Mississippi Nissan workers seeking to unionize are drawing attention to their cause with the help of high profile activists.
Job insecurity is at the top of the list of concerns for some workers at the Nissan plant in Canton, according to NAACP President Derrick Johnson. He says when employees clock-in they don't know how many hours they'll work on a given day.
"They're not guaranteed 40 hours. That's one of the problems that we have. They don't know if whether or not in a work week if they'll work 35 hours that week, or 25 hours or 60 hours," said Johnson.
Nissan Technician Morris Mock says safety is also a serious concern. Last year, the U.S. Occupational Safety and Health Administration cited Nissan in Canton, for two violations. One was for not covering or providing guardrails for open pits, which are similar to the space beneath cars at a quick oil change shop and the other was for water and oil on floors. Mock is part of an effort to unionize the plant under the United Auto Workers Union. He says threats and intimidation are used to keep workers afraid of collective bargaining.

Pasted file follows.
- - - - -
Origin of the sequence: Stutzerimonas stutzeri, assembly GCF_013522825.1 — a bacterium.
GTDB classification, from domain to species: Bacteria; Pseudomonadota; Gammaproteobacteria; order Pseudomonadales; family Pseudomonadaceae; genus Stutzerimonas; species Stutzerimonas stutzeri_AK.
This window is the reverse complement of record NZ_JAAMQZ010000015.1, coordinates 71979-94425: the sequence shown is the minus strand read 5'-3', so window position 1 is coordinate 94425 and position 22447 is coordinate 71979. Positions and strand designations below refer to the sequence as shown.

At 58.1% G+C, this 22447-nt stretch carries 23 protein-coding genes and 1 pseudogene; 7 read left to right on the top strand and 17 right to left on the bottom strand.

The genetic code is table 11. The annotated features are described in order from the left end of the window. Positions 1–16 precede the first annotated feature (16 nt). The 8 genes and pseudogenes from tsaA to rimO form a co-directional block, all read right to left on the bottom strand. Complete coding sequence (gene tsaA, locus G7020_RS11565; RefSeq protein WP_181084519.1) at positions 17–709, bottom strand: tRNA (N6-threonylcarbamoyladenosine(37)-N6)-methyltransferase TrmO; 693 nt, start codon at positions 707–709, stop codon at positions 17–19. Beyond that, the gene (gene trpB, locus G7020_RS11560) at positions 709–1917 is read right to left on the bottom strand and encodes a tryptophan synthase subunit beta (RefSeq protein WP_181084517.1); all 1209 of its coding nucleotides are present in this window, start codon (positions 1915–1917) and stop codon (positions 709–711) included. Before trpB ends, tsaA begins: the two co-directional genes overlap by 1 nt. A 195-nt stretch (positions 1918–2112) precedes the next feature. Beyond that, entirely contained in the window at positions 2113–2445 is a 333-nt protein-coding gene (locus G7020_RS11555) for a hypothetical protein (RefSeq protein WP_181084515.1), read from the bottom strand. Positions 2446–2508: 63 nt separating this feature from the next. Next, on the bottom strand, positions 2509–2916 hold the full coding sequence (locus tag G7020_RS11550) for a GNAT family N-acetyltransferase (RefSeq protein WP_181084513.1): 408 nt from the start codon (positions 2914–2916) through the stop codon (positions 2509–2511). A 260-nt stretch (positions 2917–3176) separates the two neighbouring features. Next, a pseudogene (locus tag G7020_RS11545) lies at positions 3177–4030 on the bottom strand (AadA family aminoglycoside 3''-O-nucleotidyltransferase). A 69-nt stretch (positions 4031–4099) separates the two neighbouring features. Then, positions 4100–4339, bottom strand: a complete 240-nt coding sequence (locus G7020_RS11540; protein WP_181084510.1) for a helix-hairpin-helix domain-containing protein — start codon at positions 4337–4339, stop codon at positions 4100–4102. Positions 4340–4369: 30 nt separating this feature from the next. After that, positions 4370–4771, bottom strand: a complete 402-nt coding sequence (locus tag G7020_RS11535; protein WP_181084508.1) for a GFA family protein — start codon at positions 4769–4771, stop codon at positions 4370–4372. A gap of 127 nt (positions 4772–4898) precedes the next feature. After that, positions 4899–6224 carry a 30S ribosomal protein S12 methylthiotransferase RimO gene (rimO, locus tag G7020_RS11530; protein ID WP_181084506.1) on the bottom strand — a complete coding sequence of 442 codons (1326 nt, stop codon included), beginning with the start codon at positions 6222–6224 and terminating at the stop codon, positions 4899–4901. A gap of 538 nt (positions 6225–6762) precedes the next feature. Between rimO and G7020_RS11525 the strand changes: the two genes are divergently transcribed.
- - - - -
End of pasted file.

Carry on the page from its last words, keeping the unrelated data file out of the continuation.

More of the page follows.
"The showed them a video of factories closing in Detroit and they tell them to stay away from people that are trying to organize the union," said Mock.
To draw attention to workers rights in Mississippi, Mock and a coalition that includes the NAACP, are hosting a march and rally in Canton March 4th, and they're bringing high profile guests like former presidential candidate Bernie Sanders, actor Danny Glover and members of the NFL Association. Mock says Nissan has 45 plants around the world. The only three that are not union shops he says are in the U.S.
In a statement, Nissan says, the company's history reflects they value their employees and respect their right to decide who will represent them. It goes on to say employees enjoy good, stable and safe jobs with some of the highest wages and benefits in Mississippi. They also say allegations made against Nissan by the union are unfounded.